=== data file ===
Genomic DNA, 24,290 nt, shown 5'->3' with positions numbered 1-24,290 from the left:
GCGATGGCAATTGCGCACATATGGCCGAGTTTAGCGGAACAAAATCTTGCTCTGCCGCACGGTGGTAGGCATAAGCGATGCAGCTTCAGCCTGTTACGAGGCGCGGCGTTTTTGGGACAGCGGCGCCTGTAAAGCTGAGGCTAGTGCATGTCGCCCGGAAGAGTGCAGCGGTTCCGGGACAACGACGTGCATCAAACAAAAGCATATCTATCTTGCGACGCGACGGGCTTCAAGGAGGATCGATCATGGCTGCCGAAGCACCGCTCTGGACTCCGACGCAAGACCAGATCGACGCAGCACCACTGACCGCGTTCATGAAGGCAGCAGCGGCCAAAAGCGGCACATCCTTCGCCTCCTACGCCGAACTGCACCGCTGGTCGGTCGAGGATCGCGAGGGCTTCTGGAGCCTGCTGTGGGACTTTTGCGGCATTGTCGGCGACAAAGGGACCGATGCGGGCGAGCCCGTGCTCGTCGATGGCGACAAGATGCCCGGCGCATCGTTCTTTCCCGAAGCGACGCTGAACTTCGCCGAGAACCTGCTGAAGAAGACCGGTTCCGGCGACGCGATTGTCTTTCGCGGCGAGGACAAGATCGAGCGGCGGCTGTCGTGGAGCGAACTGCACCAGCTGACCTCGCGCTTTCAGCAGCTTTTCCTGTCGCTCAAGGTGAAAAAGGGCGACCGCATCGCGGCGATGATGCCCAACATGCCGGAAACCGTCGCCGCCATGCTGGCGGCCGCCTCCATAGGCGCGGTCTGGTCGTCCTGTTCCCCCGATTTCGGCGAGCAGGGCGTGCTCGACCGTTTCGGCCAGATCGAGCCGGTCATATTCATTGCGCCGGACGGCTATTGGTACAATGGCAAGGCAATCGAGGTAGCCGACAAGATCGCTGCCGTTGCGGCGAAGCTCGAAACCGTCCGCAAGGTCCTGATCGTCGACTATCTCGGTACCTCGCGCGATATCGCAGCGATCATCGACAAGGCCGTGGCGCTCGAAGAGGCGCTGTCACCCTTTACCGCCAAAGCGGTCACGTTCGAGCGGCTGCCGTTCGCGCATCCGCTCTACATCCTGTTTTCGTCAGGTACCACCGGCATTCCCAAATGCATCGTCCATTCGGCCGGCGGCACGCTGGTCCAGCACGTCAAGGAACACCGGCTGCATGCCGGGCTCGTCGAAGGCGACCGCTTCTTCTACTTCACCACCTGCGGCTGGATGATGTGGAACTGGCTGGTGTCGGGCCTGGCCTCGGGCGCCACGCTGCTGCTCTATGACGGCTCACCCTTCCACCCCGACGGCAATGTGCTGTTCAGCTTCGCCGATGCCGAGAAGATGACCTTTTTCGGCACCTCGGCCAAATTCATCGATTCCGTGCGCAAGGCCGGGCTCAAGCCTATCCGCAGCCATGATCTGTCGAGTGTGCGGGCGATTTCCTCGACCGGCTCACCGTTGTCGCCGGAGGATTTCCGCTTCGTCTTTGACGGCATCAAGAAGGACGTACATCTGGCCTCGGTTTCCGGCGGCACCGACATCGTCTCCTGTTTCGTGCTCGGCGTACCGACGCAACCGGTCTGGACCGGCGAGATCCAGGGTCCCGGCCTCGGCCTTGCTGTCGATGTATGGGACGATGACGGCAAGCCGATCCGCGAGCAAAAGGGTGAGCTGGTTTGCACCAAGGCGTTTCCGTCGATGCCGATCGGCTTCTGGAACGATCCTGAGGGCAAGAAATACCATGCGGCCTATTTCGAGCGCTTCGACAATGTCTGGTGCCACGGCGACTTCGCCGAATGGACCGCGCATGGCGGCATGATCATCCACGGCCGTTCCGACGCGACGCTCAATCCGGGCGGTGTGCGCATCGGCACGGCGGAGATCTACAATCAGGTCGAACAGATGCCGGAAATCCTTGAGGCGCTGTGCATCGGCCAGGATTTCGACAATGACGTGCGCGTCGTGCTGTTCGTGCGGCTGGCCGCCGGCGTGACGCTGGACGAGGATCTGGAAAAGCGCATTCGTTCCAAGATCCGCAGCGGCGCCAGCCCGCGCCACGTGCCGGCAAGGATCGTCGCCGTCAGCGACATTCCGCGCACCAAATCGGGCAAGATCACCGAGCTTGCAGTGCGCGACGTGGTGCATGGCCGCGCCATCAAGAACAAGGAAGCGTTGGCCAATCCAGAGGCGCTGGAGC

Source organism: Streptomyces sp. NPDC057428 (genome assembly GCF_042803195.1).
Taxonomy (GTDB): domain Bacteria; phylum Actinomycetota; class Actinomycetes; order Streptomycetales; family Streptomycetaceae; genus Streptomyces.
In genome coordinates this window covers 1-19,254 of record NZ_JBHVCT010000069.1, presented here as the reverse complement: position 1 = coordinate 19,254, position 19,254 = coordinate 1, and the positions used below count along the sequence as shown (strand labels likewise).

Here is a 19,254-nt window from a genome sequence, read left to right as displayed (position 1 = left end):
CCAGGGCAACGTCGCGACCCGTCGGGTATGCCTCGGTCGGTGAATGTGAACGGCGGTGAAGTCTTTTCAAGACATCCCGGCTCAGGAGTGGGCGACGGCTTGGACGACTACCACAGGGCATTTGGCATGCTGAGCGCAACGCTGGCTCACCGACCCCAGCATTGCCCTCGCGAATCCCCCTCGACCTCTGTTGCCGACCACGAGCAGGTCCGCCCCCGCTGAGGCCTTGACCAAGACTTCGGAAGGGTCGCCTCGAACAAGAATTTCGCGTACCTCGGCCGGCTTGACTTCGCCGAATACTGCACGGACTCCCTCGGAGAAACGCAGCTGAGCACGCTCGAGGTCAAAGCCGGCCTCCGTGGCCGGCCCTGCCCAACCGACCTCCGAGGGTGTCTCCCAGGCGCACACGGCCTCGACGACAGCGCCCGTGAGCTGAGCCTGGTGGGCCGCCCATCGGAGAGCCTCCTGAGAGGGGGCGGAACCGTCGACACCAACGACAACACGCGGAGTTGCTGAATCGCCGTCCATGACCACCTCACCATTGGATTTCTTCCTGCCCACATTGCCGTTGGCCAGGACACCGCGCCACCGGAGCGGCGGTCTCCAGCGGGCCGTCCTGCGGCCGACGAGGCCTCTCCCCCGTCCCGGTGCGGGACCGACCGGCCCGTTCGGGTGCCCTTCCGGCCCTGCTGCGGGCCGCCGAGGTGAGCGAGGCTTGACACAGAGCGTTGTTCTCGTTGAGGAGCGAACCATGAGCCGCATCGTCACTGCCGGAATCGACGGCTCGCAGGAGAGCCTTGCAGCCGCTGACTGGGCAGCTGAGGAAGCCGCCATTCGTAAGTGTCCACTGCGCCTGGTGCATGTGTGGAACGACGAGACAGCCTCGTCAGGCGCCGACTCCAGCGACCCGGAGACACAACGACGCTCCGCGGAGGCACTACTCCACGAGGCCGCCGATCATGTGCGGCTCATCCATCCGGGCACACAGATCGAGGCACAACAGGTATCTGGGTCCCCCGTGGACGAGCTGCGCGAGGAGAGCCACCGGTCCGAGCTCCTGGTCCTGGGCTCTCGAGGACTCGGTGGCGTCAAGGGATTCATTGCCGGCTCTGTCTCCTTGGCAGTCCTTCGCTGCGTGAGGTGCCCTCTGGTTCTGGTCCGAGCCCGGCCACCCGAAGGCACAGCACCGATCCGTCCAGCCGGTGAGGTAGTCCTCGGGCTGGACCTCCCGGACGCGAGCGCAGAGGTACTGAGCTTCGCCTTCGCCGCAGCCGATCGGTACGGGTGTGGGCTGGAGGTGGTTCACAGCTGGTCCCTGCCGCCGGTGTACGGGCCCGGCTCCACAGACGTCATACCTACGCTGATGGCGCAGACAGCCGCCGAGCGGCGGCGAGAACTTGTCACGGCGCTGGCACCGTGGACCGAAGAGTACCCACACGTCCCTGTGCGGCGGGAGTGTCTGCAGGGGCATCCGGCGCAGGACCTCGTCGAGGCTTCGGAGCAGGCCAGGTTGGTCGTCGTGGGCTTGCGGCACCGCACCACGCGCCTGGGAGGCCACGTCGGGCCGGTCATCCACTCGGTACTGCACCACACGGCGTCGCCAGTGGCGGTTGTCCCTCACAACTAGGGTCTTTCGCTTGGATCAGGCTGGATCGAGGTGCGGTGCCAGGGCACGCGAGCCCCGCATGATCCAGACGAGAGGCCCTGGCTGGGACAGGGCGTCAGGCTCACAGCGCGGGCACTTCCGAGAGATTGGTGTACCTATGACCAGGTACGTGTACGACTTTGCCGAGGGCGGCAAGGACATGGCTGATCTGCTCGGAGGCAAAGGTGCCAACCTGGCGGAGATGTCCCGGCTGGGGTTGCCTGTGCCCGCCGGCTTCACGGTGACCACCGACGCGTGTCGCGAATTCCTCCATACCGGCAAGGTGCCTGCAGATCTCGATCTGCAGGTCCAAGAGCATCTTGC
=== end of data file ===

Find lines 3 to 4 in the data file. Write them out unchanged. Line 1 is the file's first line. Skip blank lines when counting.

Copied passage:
Source organism: Streptomyces sp. NPDC057428 (genome assembly GCF_042803195.1).
Taxonomy (GTDB): domain Bacteria; phylum Actinomycetota; class Actinomycetes; order Streptomycetales; family Streptomycetaceae; genus Streptomyces.